Grief may manifest itself in a variety of physical and mental symptoms, so it is vital to seek help
BY DR WAEL MY MOHAMED
COVID-19 has killed more than 640,000 people in the United States as of September.
However, the losses are more than a count or a statistic; it is a rock tossed into the ocean, unleashing an infinite number of ripples. Many of us may have lost something in the last year and a half: a loved one, a relationship, a career, a habit, a way of life, and perhaps even a sense of purpose.
While we are all suffering collectively, we are not all grieving collectively. Prior to Covid-19, we may choose to alleviate our sadness through a variety of distractions: job, friends and daily responsibilities.
We had a community of human connection with which to unite and support. We are now concealed, separated and divided. How are we to survive in this period of history by delving deeply into our untapped reserves?
While grief is an unwanted guest, if we learn to accommodate it, we may also discover a new, lighter way of life. With the pandemic impacting so many people, grief and the mourning process are receiving a lot of attention these days.
What is sorrow, its symptoms and how long does it last? I will discuss what to expect from grieving in this article, as well as suggestion for navigating the process.
What is grief?
According to the National Library of Medicine, grief is “the natural process of responding to a loss.” It is not a state of being or a single occurrence; rather, it is a journey. “Loss” can refer to a variety of various things. We develop feelings for people, animals, projects and things.
Each lost connection might make us feel helpless. Nonetheless, humans possess an extraordinary ability for enduring loss, regardless of how painful it may be. Different forms of grief hit at varying periods throughout a loss.
For example, immediately following a death or the end of a relationship, you enter an intense mourning phase, yearning for the person who is no longer in your life while struggling with the accompanying emotions, which range from rage and remorse to disbelief. You gradually come to accept and adjust to the loss. Sharp feelings of grief become more distant.
Grief is the natural reaction to a loss. Grief pain enables an emotional processing of the significance of what has been lost and reintegration of the meaning created by the loved one.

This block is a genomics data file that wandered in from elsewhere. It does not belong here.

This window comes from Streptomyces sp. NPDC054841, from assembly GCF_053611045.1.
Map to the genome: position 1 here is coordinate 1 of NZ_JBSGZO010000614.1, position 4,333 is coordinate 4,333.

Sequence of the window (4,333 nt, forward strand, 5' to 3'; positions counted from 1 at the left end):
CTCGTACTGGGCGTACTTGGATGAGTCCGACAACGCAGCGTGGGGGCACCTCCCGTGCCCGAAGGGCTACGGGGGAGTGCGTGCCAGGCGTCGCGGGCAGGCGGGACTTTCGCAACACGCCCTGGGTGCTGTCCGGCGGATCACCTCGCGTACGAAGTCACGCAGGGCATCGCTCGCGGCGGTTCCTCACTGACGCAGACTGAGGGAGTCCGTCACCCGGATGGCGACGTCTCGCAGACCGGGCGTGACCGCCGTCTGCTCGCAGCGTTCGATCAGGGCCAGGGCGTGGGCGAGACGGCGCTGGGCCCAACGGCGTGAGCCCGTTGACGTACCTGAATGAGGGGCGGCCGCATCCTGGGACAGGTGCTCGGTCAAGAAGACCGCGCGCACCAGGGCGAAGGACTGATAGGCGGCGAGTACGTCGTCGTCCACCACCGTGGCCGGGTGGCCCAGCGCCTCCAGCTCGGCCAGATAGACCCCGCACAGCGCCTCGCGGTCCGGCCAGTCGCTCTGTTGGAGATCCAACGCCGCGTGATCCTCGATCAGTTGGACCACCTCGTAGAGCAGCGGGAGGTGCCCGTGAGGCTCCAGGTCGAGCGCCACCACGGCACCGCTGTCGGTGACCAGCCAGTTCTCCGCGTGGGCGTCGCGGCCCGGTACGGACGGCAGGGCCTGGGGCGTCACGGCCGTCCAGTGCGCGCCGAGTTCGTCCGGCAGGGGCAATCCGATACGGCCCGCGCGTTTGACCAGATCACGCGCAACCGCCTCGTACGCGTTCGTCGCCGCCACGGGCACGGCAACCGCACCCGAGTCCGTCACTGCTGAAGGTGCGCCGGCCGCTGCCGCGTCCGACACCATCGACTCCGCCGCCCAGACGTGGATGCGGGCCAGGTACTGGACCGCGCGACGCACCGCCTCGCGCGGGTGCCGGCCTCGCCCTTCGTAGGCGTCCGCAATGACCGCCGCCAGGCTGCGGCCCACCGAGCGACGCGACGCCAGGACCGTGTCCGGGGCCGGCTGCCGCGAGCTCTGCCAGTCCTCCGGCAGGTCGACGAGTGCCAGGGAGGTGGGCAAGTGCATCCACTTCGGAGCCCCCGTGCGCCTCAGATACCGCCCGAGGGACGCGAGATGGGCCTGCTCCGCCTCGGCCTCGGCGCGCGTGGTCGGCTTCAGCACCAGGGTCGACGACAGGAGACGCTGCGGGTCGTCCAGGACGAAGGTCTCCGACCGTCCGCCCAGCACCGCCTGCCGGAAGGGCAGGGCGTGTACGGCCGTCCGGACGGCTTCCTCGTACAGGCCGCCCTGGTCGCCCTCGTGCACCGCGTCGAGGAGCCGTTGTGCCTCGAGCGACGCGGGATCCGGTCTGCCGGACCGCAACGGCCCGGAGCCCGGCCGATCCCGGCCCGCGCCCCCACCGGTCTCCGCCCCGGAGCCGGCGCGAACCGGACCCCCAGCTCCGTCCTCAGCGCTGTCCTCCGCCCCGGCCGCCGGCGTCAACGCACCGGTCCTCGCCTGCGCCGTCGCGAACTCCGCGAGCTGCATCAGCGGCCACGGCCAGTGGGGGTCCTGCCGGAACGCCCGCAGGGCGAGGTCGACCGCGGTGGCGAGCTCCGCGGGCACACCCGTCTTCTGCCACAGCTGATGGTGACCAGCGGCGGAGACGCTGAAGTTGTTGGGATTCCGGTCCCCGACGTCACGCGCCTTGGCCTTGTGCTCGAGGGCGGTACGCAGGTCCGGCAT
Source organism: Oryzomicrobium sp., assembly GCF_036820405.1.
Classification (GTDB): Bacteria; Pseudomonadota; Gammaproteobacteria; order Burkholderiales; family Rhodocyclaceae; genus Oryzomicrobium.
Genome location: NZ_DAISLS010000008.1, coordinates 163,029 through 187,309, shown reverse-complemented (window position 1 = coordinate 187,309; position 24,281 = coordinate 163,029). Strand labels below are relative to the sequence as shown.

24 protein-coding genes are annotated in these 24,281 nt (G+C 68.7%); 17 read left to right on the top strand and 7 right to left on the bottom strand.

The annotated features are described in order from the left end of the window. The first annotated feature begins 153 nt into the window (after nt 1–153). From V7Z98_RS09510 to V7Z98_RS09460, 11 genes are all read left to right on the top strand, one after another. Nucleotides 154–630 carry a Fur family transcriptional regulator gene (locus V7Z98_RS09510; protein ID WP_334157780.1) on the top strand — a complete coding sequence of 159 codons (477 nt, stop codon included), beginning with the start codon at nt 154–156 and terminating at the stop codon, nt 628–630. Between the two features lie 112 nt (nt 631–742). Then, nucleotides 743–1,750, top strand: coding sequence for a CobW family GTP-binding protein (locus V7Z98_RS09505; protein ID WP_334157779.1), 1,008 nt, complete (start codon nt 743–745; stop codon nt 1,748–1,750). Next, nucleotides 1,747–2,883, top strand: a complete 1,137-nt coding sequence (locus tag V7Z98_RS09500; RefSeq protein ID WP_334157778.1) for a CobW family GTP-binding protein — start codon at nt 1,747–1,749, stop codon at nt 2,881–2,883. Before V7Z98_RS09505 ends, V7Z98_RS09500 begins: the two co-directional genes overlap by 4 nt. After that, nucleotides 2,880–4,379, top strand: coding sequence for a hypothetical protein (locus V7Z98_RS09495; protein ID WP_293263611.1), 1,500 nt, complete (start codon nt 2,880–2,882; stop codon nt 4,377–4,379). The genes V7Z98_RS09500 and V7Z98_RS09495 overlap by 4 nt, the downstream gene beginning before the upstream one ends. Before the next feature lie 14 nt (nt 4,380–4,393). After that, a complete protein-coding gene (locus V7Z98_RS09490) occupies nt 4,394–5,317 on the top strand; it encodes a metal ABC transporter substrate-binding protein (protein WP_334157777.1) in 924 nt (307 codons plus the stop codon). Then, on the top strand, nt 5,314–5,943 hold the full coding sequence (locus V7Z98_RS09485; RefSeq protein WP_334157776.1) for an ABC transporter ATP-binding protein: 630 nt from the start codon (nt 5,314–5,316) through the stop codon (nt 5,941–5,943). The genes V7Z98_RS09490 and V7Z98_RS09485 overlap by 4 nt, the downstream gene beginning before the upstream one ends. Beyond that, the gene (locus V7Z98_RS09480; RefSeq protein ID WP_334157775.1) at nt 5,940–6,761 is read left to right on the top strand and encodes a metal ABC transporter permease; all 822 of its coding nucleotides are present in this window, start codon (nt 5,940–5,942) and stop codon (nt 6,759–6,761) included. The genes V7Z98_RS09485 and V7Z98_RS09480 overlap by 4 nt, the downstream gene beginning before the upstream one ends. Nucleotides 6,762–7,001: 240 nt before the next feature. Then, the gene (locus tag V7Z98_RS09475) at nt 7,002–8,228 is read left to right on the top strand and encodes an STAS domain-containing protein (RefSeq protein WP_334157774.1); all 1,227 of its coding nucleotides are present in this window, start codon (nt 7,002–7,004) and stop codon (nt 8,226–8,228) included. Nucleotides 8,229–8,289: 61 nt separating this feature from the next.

What causes grief?
Grief is inextricably linked to the loss of a loved one. However, individuals lament for a variety of reasons. Any type of loss qualifies, including divorce, the death of a pet, the loss of a job, a physical injury or a broken relationship. Grief may also occur at times of change, such as moving to a new house or the first time a child leaves the nest.
There is a distinct type of grief: ambiguous loss, or loss without the certainty of death or genuine closure, which can make initiating the mourning process even more difficult. This is the type of loss that society endured during the pandemic: “We lost faith in the world, we lost the capacity to physically be with friends and we lost our routines”.
While none of these events result in death, they do result in significant loss of control over our own life. This uncertainty may be quite distressing.
Symptoms of grief
Grief may manifest itself in a variety of physical and mental symptoms. “It may manifest as shock, melancholy, tearfulness, depression, rage, or restlessness and difficulties concentrating, as well as alterations in one’s ideas and perceptions of the world. When you are mourning, you may find it more difficult to accomplish the routine daily chores that you are accustomed to.
Contemplations of the loss may occur frequently and suddenly, eliciting strong emotions. According to the American Academy of Family Physicians, physical symptoms of sorrow include headaches, weight fluctuations, and gastrointestinal problems.
Additionally, physical symptoms such as fatigue, chest aches, and muscular tightness may occur. The mourning process, according to experts, is divided into five stages: denial, anger, bargaining, sadness, and eventually, acceptance.